Amgen CEO To Shareholders: I Feel Your Pain, Too
Amgen is in major belt-tightening mode. Still it held its annual shareholder shindig at the swanky Four Seasons Hotel in Westlake Village, CA.
The 400-500 investors who showed up were treated to valet parking, soft drinks, and a nice spread of cheeses, vegetable crudite, fruit and sweets. (My producer saw one woman stuffing her purse on her way out with bottled drinks.)
Some might say free food and drink is the least the biotech company can offer after the kind of year its investors have endured.
Amgen Chairman and CEO Kevin Sharer started off his 20-minute speech by saying, "2007 was awful. All of us shareholders suffered and I deeply, deeply regret that."
In response to one angry shareholder who later approached the microphone to complain about the stock price and the CEO's "excessive pay", Sharer offered this: "My net worth is overwhelmingly in Amgen shares. My shares went down and I felt real economic pain, too."
According to the company's proxy statement, his total compensation fell $4 million last year to $20 million. Sharer explained the number can be misleading, though, because it's not all cash and some of it is not in the here and now.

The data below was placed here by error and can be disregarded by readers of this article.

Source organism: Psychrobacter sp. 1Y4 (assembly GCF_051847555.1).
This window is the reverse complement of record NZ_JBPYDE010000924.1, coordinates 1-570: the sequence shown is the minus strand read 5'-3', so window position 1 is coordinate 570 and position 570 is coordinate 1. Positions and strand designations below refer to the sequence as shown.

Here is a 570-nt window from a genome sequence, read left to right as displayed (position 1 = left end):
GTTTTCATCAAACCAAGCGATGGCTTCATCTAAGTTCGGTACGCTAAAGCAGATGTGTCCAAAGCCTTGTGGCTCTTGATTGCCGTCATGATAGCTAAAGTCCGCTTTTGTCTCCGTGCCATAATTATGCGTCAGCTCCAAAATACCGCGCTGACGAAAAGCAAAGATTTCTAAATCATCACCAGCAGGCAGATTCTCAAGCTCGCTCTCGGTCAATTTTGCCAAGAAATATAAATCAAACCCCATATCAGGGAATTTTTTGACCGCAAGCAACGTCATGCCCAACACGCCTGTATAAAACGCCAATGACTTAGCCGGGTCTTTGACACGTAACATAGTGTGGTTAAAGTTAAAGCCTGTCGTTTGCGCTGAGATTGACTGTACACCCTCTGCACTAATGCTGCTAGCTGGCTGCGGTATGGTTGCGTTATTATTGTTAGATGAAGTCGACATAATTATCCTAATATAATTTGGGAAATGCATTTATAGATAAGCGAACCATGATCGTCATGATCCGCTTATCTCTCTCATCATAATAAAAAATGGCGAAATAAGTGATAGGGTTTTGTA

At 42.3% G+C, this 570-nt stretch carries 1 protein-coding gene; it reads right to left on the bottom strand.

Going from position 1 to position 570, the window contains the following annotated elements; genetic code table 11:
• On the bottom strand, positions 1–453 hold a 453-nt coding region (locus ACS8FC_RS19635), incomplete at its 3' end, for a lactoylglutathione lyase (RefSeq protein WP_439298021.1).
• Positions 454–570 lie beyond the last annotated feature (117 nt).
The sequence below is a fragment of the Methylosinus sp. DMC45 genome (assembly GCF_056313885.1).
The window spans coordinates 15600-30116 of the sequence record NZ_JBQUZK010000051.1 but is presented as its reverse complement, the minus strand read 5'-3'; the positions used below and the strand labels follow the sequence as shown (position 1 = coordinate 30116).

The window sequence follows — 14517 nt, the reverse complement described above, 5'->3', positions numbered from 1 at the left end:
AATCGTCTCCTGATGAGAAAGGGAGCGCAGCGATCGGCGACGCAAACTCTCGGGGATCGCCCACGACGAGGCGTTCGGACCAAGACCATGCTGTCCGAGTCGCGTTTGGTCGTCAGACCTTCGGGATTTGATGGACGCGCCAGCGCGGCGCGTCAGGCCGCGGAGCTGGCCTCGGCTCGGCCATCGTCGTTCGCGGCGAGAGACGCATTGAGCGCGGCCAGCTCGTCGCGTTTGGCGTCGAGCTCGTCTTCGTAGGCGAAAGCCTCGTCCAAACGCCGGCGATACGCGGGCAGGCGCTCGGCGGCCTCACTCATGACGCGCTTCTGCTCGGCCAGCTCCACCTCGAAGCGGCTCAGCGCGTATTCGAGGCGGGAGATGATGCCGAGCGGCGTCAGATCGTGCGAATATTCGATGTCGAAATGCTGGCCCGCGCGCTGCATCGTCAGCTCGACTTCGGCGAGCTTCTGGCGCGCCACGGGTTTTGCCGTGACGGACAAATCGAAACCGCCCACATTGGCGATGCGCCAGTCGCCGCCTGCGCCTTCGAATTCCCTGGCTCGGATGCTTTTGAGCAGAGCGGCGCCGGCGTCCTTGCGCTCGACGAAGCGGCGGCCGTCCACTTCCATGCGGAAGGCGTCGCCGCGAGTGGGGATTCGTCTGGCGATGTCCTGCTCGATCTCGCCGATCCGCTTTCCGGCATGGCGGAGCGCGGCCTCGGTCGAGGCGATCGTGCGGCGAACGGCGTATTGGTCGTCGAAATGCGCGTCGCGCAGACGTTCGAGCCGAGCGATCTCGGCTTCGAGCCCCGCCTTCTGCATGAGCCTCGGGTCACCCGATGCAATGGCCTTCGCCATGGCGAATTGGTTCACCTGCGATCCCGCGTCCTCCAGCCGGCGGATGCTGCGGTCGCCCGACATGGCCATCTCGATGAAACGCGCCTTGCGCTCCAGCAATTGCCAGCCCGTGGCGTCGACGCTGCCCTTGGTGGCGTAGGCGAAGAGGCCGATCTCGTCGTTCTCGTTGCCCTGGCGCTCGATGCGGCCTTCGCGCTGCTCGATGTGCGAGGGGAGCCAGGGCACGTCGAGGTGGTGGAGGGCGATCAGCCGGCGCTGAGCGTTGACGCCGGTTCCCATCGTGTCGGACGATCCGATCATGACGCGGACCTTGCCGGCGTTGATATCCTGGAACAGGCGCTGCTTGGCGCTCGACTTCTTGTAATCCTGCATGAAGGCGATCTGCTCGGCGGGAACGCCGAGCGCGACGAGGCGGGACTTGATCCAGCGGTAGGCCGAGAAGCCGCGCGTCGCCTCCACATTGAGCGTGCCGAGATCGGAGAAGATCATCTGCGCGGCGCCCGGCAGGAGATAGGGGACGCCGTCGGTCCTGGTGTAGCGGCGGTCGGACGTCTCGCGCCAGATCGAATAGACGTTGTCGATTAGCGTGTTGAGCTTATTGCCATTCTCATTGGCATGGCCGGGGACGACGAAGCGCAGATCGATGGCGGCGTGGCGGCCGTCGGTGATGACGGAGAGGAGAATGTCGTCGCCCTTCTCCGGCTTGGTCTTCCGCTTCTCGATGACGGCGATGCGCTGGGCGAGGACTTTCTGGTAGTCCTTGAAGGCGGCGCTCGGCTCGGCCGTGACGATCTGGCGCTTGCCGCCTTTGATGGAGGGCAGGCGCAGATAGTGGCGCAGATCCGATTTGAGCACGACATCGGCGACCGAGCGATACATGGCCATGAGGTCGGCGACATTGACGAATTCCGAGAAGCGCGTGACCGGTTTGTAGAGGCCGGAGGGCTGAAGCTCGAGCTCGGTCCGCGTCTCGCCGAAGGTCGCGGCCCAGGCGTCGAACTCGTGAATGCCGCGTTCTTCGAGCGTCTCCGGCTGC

He also defended his nearly quarter-million dollars worth of personal use of the company's aircraft last year saying it's all Board-approved and it's for his "safety and security."
Speaking of protection, there were at least four marked sheriff's vehicles around the hotel yesterday along with a small army of corporate and hotel security. Animal rights protesters were outside the property.
After the meeting I interviewed two of the shareholders who spoke up at the meeting (We couldn't bring a camera inside, only a pen and paper.) Check out the video clip. The gentleman is Ted Goldberg. The woman did not want to give her name.
As far as formal items of business are concerned shareholders overwhelmingly (79 percent)--and against the recommendation of the Board--approved a switch from a super majority vote threshold to a simple one on certain corporate decisions.
My colleague Mary Thompson, who covers proxy season for CNBC and a lot more annual shareholder meetings than I do, says that high number shows major institutional investor support. It's a non-binding resolution, but Sharer conceded: "We (the Board) will consider it in due course. And we will do the right thing."
Investors applauded when Sharer announced the proposal had passed. The applause meter only pegged higher when Sharer introduced his predecessor Gordon Binder.
"A lot of friends in the room Gordon," Sharer observed. Certainly more than he seems to have these days.
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